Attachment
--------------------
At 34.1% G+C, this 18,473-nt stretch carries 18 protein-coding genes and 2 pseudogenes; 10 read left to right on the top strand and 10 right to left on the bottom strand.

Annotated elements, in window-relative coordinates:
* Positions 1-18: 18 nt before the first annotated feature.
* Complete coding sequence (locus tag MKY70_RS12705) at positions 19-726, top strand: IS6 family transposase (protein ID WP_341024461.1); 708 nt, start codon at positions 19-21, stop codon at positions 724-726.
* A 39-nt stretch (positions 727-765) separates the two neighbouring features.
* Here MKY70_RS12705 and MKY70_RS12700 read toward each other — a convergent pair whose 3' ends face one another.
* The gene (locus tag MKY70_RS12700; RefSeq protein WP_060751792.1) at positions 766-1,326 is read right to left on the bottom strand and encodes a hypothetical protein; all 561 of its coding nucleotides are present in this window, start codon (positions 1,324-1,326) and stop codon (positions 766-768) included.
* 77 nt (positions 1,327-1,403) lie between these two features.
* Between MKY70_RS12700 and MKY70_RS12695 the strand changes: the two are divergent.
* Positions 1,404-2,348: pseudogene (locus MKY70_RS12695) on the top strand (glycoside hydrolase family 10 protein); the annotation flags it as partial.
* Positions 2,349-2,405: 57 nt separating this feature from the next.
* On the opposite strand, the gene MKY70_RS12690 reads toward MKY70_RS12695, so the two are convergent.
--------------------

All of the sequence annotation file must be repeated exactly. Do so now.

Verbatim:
At 34.1% G+C, this 18,473-nt stretch carries 18 protein-coding genes and 2 pseudogenes; 10 read left to right on the top strand and 10 right to left on the bottom strand.

Annotated elements, in window-relative coordinates:
* Positions 1-18: 18 nt before the first annotated feature.
* Complete coding sequence (locus tag MKY70_RS12705) at positions 19-726, top strand: IS6 family transposase (protein ID WP_341024461.1); 708 nt, start codon at positions 19-21, stop codon at positions 724-726.
* A 39-nt stretch (positions 727-765) separates the two neighbouring features.
* Here MKY70_RS12705 and MKY70_RS12700 read toward each other — a convergent pair whose 3' ends face one another.
* The gene (locus tag MKY70_RS12700; RefSeq protein WP_060751792.1) at positions 766-1,326 is read right to left on the bottom strand and encodes a hypothetical protein; all 561 of its coding nucleotides are present in this window, start codon (positions 1,324-1,326) and stop codon (positions 766-768) included.
* 77 nt (positions 1,327-1,403) lie between these two features.
* Between MKY70_RS12700 and MKY70_RS12695 the strand changes: the two are divergent.
* Positions 1,404-2,348: pseudogene (locus MKY70_RS12695) on the top strand (glycoside hydrolase family 10 protein); the annotation flags it as partial.
* Positions 2,349-2,405: 57 nt separating this feature from the next.
* On the opposite strand, the gene MKY70_RS12690 reads toward MKY70_RS12695, so the two are convergent.